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The History Of The Violin

The violin is a wonderful musical instrument that, in the hands of an experienced player, can make wonderful sounds that are extremely pleasing to the listener’s ear.

What is the violin, more exactly?

This is a wooden musical instrument with strings and a bow. The strings are tuned in and are stretched over one of the faces of a resonance box, vibrating when the bow is pulled over them or when they are pinched.

Compared to the other string and bow instruments such as the viola, cello, or double bass, the violin is the smallest instrument and generates the highest sounds. There are even smaller violin-type instruments like the piccolo or the kit violin but are not used anymore.

A violin is also called a fiddle. The person who plays the violin is called a violinist. The person who builds or repairs a violin is called a luthier.

A short history

The violin appeared in northern Italy in the early part of the sixteenth century. Most likely it was inspired by three types of instruments: the rebec (which existed since the tenth century), the viola da gamba, and the viola da braccio. One of the first explicit descriptions of the instrument, including its use, was in the Musical Epitomes of Iron Legs in a work published in 1556, in Lyon.

At that time, the violin was beginning to spread in Europe. From documents, it appears that the oldest known violin that had four strings, such as the modern violins have, was built in 1555 by Andrea Amati. The violins that preceded it had only three strings.

The violin immediately became a widespread instrument both among street musicians and nobles. For example, in 1560, King Carol IX of France ordered Amati to make 24 violins. The oldest violin, which still exists today, was part of this lot, being built by Amati in 1564, in Cremona.

There are also five-string violins, by adding a C string, which brings the violin closer to the viola’s sound. Because the five strings are closer to each other, the playing style also differs from that on the classical violin, with only four strings. The five-string violin is still used but mainly for pop, rock, and jazz music.

Mostly used

The violin is the most widespread musical instrument that is part of the stringed instruments family. Due to the crystalline sound, which is also expressive and full of beauty, the violin is the main carrier of the song.

The brilliance and warmth of its sound put this musical instrument at the front of the orchestral instruments. Violin sounds can express the most varied feelings, such as sweetness, grandeur, dreaming, strength, and many more.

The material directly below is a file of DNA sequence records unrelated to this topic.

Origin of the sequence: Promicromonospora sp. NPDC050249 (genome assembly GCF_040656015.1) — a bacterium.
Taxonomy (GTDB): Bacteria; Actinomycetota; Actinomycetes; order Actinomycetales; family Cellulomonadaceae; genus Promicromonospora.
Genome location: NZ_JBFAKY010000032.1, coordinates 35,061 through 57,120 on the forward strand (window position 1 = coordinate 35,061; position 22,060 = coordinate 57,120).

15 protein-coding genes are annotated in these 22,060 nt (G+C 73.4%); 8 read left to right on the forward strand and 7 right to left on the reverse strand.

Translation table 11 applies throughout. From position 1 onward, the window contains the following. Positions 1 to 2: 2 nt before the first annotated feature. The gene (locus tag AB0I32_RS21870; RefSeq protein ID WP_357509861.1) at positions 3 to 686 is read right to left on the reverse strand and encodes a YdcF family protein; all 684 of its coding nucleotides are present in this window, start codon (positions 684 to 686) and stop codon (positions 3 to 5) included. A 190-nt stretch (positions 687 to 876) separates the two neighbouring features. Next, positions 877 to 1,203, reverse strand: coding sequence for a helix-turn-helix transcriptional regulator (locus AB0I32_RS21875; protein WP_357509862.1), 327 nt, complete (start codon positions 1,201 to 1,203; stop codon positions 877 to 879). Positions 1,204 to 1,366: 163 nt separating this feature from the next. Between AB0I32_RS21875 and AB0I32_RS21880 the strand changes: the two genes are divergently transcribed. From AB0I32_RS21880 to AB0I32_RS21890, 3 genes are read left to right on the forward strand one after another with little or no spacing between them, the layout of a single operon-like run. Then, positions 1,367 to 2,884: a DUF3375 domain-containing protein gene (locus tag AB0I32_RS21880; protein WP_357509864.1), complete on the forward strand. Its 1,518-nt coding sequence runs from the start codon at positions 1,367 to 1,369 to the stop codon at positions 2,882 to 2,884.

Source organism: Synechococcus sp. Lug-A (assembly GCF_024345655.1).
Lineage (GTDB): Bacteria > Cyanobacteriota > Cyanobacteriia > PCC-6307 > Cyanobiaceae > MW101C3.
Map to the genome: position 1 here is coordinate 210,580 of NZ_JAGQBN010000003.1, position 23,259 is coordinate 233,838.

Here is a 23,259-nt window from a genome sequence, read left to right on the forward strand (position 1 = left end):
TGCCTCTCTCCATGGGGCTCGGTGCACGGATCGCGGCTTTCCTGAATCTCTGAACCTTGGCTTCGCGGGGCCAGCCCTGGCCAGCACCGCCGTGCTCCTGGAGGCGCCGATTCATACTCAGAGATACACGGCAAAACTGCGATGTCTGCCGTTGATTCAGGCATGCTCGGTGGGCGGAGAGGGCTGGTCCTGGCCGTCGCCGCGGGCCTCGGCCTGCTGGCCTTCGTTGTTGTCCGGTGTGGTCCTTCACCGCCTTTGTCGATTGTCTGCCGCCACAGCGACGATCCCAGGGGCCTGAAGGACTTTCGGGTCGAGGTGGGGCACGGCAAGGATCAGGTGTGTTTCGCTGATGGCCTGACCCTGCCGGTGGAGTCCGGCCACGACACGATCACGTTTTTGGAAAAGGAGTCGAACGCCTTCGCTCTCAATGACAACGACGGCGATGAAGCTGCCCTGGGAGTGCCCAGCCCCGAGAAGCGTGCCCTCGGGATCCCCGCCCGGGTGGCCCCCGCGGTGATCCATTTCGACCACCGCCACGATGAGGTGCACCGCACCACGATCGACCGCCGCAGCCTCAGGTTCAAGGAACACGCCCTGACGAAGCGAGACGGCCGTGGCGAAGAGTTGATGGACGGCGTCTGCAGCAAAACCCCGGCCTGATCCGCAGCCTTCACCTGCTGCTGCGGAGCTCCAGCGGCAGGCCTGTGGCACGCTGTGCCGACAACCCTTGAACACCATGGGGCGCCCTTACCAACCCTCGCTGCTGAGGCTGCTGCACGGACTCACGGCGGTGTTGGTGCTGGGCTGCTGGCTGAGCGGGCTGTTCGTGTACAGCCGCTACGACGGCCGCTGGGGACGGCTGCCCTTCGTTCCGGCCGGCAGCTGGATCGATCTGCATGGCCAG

Music genres

This instrument is very important for a wide range of different music styles. Violins are most noticeable in the Western classical tradition, both as solo instruments and ensembles, starting from chamber music to orchestras. Also, it is present in numerous varieties of folk music, such as jazz, country music, or bluegrass music.

Electric violins with piezoelectric pickups and solid bodies are used in various forms of jazz fusion and rock music, where pickups are plugged into instrument amplifiers, as well as speakers, in order to produce sound. You can find out more about these instruments in this article.

Furthermore, the violin has also become popular with many non-Western music cultures, including Iranian music and Indian Music.

Interesting facts you might have missed

Ben Lee has the world record for being the fastest violinist. He is a composer, electric violinist, producer, and also a part of the rock violin duo called FUSE, with Linzi Stoppard. He beat the world record in 2010, which was held by David Garret at the time, and hasn’t been challenged yet. He can play 15 notes per second.

Did you know that the smallest violin available is 1/64? It was made for kids ages 2-3. Therefore, they can start learning how to play the violin about the same time they learn to talk. Akim Camara was one of those children who learned how to play the violin at such a young age.

Did you know that, in case of emergency, you can also use human hair for strings? As strange as it may sound, somewhere, at some point in time, there was a person curious enough to try, and it turned out to be a success.

About RJ Frometa

Head Honcho, Editor in Chief and writer here on VENTS. I don't like walking on the beach, but I love playing the guitar and geeking out about music. I am also a movie maniac and 6 hours sleeper.

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